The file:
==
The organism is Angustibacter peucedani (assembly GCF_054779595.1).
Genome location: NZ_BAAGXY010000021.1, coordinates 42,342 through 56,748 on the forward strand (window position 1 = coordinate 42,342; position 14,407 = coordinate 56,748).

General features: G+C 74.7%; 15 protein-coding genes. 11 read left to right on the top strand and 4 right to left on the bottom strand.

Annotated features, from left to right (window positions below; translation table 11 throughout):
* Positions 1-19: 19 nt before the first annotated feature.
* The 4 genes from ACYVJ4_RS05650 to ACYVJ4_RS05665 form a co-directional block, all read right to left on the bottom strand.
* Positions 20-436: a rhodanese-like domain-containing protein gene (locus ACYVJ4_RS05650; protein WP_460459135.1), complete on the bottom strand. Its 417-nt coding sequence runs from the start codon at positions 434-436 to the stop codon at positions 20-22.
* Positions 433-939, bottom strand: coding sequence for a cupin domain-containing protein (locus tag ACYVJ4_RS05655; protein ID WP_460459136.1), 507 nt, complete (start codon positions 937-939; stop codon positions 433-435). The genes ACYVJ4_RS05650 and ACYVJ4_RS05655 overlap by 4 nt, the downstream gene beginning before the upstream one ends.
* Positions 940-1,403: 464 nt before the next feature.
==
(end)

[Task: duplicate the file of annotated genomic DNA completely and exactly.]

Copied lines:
The organism is Angustibacter peucedani (assembly GCF_054779595.1).
Genome location: NZ_BAAGXY010000021.1, coordinates 42,342 through 56,748 on the forward strand (window position 1 = coordinate 42,342; position 14,407 = coordinate 56,748).

General features: G+C 74.7%; 15 protein-coding genes. 11 read left to right on the top strand and 4 right to left on the bottom strand.

Annotated features, from left to right (window positions below; translation table 11 throughout):
* Positions 1-19: 19 nt before the first annotated feature.
* The 4 genes from ACYVJ4_RS05650 to ACYVJ4_RS05665 form a co-directional block, all read right to left on the bottom strand.
* Positions 20-436: a rhodanese-like domain-containing protein gene (locus ACYVJ4_RS05650; protein WP_460459135.1), complete on the bottom strand. Its 417-nt coding sequence runs from the start codon at positions 434-436 to the stop codon at positions 20-22.
* Positions 433-939, bottom strand: coding sequence for a cupin domain-containing protein (locus tag ACYVJ4_RS05655; protein ID WP_460459136.1), 507 nt, complete (start codon positions 937-939; stop codon positions 433-435). The genes ACYVJ4_RS05650 and ACYVJ4_RS05655 overlap by 4 nt, the downstream gene beginning before the upstream one ends.
* Positions 940-1,403: 464 nt before the next feature.